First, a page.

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Plenty of Room for Physicians and Dentists to Collaborate


For diabetic and other patients, it makes sense for dentists and doctors to work together. You just have to ensure you are complying with state laws.

Dentists and doctors working together professionally is hardly a new concept.  Collaboration between the two professions has occurred in many different areas. For example, in sleep medicine, physicians and dentists often work together as a multi-disciplinary team to treat patients who might benefit from a dental appliance as an alternative to a continuous positive airway pressure (CPAP) machine. 

Another area in which dentists and physicians work together frequently is with chronic illnesses, such as diabetes.   Though doctors are often the ones treating diabetic patients, because diabetics commonly encounter issues such as gingivitis, periodontitis, saliva problems and nerve problems, dentists are in a unique position to identify patients at high risk for diabetes during a regular dental exam. Using a simple in-office test for patients suspected to be potential diabetics, dentists can even test patients who might need diabetic care and refer them to an appropriate healthcare provider.  At the same time, dentists have also developed expertise in handling patients with diabetes and can serve as an appropriate member of the diabetic patient's healthcare team.

There are many other areas in which dentists and physicians collaborate. With a shortage of physicians increasing in many communities, dentists will play a growing role in spotting healthcare issues such as blood disorders, cancers, and other conditions that present evidence through the teeth and gums.  This presents an excellent opportunity for physicians and dentists to find ways in which to effectively join forces to create a successful business.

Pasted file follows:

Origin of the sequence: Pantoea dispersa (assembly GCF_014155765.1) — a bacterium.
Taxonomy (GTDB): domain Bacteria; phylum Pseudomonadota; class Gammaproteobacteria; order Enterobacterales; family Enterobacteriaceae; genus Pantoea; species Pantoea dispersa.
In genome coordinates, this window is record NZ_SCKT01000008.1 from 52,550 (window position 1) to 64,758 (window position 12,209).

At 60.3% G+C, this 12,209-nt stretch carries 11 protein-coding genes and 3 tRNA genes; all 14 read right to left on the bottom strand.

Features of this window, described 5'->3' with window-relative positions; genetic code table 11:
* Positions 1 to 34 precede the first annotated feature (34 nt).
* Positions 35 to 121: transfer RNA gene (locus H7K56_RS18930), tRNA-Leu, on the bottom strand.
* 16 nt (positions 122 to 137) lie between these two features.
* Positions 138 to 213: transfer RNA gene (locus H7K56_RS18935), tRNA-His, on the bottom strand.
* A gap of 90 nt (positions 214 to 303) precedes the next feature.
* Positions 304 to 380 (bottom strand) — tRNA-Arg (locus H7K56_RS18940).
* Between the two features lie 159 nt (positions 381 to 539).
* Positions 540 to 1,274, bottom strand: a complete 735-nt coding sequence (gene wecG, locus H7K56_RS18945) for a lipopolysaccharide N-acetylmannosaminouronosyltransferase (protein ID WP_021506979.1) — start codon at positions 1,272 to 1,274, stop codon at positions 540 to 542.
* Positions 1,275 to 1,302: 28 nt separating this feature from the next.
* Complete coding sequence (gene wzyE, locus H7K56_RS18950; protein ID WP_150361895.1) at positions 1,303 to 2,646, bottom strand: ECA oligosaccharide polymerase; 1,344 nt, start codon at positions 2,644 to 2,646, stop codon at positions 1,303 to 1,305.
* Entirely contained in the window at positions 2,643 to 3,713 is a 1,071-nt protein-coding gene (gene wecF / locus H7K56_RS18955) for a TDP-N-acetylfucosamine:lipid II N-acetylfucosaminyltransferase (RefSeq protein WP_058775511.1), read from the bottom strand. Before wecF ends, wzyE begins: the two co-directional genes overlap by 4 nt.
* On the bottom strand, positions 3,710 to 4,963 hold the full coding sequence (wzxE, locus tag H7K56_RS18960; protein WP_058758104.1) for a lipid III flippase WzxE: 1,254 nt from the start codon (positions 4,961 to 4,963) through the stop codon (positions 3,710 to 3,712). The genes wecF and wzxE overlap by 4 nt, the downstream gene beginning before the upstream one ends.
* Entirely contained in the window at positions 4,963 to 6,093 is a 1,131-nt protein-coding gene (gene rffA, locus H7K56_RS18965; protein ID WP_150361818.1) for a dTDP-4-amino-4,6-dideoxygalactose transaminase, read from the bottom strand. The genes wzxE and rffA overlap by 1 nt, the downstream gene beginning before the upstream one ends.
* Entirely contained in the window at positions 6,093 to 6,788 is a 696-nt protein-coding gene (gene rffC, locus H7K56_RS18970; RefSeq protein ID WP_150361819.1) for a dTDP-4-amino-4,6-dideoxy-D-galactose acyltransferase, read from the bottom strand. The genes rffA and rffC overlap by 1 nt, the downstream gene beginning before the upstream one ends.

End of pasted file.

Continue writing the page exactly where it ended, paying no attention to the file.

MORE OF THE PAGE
Although a unified practice approach between physicians and dentists can work successfully, it is important to note there are some legal limitations that may need to be observed.  For example, in some states, physicians and dentists cannot practice together in a single entity based on state law and even if they can practice together, fee-splitting rules may prevent the sharing of any income. There are certainly other ways to structure the relationship between these two professions, but it is important to be aware of state law limitations.

It is also essential that neither dentists nor physicians overstep their boundaries into an area of practice in which they do not have expertise or are not licensed to practice. Sometimes the lines can blur when these types of professionals practice together.  A good example of this is the foray of dentists into the use of Botox. Under some state licensing statutes, Botox can be used by dentists related to dental care. However, many dentists are now interested in expanding the use of Botox for patients related to cosmetic use.  In most states, the use of Botox for cosmetic purposes is limited to licensed physicians and even trained advanced practice providers when supervised by a physician whose expertise includes the use of Botox for cosmetic purposes.  Practitioners must always be careful to not push their practice boundaries beyond that which is legal.  As the use of Botox grows, and the independence of advanced practice providers gains greater state support, we may see changes in this conclusion.  However, it's not unusual that state laws limit novel ideas of how to practice medicine or dentistry!  Physicians and dentists working together need to understand that non-compliance by one party can impact the other as well as the joint practice entity, if applicable, and find ways to work together until the law matches their desired business model.

Professional collaboration between physicians and dentists is expected to increase in the future. The shortage of primary-care practitioners is already pushing dentists into the role of being a more significant team member in the care of patients with chronic and acute healthcare issues. From a business perspective, creating a joint model can be of benefit to both dentists and physicians, as long as appropriate precautions are taken.  If you are considering a relationship with a dentist, explore the very real benefits, but make sure you seek appropriate legal guidance before launching your venture.

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